Book Review: Dark Places

ibby Day was seven when her mother and two sisters were murdered in “The Satan Sacrifice of Kinnakee, Kansas.” As her family lay dying, little Libby fled their tiny farmhouse into the freezing January snow. She lost some fingers and toes, but she survived–and famously testified that her fifteen-year-old brother, Ben, was the killer. Twenty-five years later, Ben sits in prison, and troubled Libby lives off the dregs of a trust created by well-wishers who’ve long forgotten her until The Kill Club, a macabre secret society obsessed with notorious crimes, locate Libby and pump her for details–proof they hope may free Ben. Libby hatches a plan to profit off her tragic history; for a fee, she’ll reconnect with the players from that night and report her findings to the club… and maybe she’ll admit her testimony wasn’t so solid after all.


ashley | Gillian Flynn took the literary world by storm with Gone Girl, but she’s been writing dark thrillers for some time now. I put off reading Dark Places because of my love for Gone Girl and Sharp Objects. This was the only published novel of hers I had not read and I didn’t want to be done with these dark and disturbing stories. But milking her current success, Dark Places is also being made into a movie this year (along with Gone Girl), so I figured it was about time I dove in.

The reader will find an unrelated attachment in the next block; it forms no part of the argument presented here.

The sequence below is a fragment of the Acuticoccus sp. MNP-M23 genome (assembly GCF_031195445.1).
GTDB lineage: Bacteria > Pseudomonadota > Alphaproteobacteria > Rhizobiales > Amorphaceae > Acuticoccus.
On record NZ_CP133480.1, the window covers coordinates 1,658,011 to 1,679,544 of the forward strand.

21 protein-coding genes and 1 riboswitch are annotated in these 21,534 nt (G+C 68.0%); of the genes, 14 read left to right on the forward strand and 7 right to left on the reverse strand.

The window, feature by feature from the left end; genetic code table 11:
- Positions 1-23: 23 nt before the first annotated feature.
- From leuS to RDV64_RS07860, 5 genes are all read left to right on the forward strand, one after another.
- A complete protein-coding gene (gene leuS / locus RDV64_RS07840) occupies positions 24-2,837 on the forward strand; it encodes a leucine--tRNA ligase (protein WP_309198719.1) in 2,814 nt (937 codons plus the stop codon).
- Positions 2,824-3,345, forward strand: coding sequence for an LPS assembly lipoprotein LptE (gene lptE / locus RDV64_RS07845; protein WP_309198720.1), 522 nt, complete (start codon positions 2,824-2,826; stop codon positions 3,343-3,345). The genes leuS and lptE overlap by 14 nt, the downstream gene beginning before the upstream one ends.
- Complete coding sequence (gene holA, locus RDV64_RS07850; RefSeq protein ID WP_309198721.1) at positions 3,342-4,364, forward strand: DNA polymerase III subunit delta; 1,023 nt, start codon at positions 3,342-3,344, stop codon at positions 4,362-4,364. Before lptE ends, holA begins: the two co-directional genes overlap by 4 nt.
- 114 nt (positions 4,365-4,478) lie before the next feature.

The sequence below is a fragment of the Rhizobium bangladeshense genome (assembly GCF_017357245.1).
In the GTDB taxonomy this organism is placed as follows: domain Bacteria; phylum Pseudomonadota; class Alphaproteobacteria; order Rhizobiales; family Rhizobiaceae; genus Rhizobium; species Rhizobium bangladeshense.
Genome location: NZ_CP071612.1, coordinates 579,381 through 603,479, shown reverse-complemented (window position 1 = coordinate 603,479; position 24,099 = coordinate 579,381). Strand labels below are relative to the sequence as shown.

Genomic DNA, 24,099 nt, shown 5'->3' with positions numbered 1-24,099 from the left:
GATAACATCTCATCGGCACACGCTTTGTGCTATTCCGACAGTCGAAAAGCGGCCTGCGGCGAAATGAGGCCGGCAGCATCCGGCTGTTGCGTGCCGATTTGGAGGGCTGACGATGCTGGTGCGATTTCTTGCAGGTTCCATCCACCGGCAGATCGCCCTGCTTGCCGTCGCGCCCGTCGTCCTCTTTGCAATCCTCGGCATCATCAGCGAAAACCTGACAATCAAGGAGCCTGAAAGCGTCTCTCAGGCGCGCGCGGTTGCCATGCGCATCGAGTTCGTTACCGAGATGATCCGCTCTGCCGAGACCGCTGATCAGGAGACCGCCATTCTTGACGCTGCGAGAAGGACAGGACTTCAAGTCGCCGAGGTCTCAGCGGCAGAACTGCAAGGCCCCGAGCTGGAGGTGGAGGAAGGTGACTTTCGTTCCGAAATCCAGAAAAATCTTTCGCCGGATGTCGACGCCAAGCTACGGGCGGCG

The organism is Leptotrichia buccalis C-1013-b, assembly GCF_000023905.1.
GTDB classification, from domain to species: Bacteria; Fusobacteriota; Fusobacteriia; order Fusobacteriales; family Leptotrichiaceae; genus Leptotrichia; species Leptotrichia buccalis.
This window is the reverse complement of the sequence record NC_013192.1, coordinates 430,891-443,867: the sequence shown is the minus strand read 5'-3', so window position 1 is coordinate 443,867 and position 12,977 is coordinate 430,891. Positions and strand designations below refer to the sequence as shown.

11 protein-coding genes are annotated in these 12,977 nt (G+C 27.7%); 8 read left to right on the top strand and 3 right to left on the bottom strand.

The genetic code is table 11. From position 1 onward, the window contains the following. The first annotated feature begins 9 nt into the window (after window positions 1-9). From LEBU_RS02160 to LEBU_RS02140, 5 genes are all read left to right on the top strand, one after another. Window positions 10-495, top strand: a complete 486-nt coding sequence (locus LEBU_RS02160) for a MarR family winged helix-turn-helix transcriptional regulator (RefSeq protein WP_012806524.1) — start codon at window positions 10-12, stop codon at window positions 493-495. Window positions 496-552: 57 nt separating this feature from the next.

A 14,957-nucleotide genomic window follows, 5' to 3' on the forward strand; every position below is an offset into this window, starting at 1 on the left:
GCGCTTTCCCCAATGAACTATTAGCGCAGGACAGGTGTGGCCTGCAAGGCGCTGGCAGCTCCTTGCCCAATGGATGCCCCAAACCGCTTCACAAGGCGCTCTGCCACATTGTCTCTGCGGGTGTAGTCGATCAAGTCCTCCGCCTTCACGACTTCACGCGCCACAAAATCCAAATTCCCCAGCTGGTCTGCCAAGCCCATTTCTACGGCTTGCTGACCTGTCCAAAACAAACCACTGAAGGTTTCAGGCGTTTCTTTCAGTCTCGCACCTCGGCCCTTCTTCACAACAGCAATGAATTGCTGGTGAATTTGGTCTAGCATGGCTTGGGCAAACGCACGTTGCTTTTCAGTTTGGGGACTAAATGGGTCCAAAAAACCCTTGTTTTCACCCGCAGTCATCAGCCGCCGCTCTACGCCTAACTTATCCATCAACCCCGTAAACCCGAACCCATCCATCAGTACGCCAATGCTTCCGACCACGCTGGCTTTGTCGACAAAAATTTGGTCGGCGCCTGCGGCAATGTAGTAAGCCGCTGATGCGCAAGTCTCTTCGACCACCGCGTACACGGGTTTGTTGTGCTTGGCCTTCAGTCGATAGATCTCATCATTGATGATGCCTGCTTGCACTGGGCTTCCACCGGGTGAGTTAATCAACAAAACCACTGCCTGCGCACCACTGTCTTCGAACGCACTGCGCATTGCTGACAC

While Dark Places wasn’t quite as good as her other work, what I do love about it, and about Flynn’s writing in general, is that she takes very simple stories, things that you’ve read about a million times before, to a completely different level. She adds these extra layers of grimy detail that turn your typical murder mystery into a horror story. Nothing is outrageously shocking, but that’s kind of the beauty of it. She shines a light on those secret thoughts you don’t ever want to admit to having and writes about subject matter that most people pretend doesn’t exist. She brings your darkest nightmares to life in a very real way.

I guess my biggest issue with Dark Places was that I couldn’t really relate to or sympathize much with Libby Day, the only female in her family who was not slaughtered by her brother Ben, who is now in jail. While I can’t imagine what kind of affect witnessing something so horrible would have on the mind, body and soul, I just didn’t form much of an attachment to her and wasn’t rooting for her to uncover her family secret or for her to find some kind of light in all her darkness. No matter how twisted or unpleasant Flynn’s characters have been, I’ve always still had a draw to them in some way, but with Libby, I really didn’t care either way.

That said, there was still some kind of release when everything became clear about that horrible night. As it so often does, the climactic moment manages to sneak up behind you with a result slightly unlike what you were expecting. And I have to wonder where the inspiration for these tragedies comes from or if Flynn is just plucking ideas from her own personal Darkplace.